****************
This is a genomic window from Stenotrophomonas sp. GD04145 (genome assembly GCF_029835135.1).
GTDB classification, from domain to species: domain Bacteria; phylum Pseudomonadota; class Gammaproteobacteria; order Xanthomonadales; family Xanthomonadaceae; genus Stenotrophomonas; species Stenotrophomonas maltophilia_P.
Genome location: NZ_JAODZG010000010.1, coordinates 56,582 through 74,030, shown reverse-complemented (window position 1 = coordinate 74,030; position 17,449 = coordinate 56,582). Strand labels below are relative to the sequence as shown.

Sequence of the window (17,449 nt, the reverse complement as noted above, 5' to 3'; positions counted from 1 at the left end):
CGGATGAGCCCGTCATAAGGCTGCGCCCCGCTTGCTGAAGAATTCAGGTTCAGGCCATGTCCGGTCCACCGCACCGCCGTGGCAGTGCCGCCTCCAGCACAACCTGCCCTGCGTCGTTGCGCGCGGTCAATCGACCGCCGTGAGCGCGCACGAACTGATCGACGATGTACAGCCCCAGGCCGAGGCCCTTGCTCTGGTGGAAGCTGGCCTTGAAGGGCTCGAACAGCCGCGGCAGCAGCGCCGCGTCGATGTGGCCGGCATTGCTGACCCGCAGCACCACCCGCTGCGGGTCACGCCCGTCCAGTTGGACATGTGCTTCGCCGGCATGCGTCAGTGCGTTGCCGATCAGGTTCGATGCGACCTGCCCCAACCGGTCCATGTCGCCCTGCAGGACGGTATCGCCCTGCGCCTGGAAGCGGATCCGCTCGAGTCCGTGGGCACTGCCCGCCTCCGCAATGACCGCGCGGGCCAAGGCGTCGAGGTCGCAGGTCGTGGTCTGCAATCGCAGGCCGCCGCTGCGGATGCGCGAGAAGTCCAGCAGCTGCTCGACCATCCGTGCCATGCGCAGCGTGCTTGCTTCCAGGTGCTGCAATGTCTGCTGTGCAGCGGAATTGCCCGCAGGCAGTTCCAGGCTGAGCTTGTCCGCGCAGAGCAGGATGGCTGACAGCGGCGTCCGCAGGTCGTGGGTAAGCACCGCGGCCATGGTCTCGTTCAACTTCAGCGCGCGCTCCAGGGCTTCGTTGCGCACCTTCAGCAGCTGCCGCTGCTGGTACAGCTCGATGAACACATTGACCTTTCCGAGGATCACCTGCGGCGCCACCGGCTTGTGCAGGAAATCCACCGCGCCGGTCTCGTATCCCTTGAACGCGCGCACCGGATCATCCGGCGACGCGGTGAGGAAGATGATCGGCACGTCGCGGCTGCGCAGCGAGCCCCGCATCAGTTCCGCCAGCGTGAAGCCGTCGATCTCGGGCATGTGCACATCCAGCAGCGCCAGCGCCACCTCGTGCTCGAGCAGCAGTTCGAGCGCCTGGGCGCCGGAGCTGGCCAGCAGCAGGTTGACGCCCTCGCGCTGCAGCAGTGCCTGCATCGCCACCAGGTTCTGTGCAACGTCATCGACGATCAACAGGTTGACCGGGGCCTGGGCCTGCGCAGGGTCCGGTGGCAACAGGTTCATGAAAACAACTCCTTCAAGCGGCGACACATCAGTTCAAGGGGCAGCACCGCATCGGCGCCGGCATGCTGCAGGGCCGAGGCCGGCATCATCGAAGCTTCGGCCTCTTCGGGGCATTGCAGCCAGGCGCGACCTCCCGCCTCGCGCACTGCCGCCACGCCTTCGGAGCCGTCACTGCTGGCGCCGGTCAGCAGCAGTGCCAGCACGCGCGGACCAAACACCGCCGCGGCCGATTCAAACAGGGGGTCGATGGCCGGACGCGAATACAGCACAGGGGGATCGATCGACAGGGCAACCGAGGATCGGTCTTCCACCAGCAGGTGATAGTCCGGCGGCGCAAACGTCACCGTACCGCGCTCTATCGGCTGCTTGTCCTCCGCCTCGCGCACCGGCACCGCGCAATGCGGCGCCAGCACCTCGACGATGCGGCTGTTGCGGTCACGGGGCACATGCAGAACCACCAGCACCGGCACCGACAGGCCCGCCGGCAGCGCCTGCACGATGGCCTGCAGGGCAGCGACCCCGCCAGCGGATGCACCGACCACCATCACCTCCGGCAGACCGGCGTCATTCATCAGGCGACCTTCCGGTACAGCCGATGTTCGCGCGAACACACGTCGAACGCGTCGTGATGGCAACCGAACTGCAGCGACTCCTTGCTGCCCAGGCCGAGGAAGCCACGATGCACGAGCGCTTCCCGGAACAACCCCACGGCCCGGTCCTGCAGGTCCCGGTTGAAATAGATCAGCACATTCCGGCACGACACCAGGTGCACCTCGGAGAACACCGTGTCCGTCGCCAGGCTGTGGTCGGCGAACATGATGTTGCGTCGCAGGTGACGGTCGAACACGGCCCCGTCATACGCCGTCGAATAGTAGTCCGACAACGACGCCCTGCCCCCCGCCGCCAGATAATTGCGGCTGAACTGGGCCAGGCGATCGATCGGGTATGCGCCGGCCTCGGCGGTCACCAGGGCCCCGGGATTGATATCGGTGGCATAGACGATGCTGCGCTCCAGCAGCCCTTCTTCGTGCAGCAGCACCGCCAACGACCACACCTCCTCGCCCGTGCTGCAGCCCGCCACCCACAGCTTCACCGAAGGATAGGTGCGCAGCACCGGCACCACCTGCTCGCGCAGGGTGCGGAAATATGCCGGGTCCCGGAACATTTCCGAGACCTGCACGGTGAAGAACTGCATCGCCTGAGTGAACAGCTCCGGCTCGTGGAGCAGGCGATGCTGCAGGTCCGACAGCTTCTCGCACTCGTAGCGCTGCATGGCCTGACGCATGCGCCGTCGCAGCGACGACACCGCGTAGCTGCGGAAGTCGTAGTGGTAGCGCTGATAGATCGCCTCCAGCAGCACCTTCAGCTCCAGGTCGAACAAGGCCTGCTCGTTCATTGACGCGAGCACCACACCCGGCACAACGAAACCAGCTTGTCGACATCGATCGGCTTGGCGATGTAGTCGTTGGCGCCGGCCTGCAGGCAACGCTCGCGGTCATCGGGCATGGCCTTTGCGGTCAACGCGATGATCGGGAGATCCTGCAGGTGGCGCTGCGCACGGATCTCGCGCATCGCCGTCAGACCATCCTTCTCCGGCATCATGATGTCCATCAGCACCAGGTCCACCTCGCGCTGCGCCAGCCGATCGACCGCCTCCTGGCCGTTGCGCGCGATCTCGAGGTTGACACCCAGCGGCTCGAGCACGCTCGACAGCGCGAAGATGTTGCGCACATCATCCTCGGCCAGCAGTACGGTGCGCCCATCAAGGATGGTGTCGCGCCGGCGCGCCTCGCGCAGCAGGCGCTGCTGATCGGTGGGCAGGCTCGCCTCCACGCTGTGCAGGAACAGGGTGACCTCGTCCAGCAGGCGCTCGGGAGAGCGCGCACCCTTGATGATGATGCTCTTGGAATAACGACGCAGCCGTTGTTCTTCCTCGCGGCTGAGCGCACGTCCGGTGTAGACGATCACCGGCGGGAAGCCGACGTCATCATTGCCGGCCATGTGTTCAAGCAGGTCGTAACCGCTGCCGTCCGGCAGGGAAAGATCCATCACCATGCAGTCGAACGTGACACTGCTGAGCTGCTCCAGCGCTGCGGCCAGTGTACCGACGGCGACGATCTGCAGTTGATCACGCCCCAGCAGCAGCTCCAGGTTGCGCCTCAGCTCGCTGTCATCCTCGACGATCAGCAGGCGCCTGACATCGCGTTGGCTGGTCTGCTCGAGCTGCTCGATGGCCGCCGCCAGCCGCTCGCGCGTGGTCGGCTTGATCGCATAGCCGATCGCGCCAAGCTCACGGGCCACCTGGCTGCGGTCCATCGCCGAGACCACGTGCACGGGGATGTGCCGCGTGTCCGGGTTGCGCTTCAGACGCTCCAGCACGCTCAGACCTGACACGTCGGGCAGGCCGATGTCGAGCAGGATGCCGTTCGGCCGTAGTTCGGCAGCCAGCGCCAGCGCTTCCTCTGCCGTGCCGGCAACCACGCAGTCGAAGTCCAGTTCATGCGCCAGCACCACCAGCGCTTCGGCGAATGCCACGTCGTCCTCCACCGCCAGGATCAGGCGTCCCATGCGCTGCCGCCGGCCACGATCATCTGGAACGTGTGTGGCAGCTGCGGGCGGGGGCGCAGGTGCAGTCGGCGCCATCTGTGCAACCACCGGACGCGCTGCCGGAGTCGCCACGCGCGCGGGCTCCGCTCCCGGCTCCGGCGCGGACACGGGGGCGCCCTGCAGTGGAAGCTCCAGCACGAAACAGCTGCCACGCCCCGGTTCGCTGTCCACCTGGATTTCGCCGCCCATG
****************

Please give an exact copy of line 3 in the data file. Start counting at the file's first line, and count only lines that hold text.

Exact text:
Genome location: NZ_JAODZG010000010.1, coordinates 56,582 through 74,030, shown reverse-complemented (window position 1 = coordinate 74,030; position 17,449 = coordinate 56,582). Strand labels below are relative to the sequence as shown.